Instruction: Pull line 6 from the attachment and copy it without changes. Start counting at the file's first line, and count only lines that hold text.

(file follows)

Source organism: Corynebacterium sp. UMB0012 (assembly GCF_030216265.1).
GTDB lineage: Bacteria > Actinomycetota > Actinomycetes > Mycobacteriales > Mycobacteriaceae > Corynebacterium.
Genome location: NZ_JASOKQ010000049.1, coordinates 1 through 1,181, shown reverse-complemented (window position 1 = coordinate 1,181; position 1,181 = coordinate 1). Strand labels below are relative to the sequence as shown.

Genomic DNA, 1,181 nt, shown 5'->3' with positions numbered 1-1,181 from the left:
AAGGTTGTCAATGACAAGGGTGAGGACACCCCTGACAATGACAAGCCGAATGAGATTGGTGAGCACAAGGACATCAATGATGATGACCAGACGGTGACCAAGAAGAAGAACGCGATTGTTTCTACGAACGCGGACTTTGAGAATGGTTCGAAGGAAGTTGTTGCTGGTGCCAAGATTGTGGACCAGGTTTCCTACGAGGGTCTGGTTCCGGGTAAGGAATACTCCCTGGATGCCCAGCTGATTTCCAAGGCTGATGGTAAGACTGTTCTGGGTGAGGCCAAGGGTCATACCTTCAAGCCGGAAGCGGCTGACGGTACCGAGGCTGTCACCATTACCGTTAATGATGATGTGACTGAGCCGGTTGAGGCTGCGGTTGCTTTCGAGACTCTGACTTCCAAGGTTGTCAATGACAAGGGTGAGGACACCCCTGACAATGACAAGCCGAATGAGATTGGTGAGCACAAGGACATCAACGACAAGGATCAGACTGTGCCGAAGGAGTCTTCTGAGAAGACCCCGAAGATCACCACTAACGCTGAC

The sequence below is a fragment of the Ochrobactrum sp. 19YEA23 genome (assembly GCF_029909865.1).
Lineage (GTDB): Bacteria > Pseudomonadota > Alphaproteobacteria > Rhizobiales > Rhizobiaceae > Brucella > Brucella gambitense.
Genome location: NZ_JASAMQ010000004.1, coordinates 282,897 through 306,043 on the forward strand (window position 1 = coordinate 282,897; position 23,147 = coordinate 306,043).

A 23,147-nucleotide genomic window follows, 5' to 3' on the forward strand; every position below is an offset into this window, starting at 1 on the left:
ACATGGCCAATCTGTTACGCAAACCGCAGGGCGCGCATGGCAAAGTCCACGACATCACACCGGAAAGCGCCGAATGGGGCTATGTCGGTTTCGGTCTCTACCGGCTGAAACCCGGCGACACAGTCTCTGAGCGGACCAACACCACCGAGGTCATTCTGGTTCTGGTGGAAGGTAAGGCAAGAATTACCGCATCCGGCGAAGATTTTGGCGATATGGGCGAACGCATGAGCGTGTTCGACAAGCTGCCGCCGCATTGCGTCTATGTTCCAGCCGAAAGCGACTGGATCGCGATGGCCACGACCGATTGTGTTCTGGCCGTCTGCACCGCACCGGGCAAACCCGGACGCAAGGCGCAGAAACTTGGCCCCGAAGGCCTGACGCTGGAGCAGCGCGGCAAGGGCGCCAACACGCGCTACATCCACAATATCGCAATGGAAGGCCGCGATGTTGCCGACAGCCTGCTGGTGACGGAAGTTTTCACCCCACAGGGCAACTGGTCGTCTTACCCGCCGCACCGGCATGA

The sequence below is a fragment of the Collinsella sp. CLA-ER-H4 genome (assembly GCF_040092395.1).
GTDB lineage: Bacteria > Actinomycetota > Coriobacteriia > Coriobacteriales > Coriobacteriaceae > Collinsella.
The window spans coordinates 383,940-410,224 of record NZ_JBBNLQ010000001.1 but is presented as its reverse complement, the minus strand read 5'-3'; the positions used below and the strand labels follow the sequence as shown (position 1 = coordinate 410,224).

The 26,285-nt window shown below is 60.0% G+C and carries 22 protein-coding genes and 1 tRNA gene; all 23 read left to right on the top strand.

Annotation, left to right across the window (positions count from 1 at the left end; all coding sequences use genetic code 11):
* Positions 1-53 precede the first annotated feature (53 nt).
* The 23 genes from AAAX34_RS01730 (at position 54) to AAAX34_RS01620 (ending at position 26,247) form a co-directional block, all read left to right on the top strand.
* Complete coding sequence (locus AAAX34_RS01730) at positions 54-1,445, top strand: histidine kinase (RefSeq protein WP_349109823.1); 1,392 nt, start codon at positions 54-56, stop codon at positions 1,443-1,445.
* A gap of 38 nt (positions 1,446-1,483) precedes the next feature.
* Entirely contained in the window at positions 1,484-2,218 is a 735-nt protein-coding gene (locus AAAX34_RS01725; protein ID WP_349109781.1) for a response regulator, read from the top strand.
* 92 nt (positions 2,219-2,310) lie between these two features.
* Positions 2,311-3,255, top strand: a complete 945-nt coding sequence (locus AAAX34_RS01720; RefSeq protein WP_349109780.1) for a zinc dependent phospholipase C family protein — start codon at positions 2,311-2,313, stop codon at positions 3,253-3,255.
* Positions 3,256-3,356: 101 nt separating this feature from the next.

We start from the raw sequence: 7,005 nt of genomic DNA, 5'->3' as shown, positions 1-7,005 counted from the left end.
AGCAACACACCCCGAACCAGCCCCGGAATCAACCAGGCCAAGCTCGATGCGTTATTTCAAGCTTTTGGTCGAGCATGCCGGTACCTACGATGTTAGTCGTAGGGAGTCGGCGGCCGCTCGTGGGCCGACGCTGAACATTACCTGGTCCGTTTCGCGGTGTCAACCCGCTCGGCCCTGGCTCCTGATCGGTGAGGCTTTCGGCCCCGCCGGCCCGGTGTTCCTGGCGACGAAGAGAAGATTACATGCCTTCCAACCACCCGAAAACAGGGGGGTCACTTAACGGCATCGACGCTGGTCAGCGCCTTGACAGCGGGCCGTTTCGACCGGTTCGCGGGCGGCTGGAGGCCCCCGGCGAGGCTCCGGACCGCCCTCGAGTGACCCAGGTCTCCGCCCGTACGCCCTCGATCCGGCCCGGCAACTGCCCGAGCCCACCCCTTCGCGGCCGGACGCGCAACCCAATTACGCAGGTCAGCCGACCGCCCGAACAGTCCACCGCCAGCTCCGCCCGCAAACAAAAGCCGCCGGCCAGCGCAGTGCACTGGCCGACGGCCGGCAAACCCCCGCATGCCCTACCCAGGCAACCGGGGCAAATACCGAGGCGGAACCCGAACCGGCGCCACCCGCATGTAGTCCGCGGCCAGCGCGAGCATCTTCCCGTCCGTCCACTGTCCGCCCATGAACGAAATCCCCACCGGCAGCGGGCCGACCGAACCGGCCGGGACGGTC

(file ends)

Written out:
The sequence below is a fragment of the Ochrobactrum sp. 19YEA23 genome (assembly GCF_029909865.1).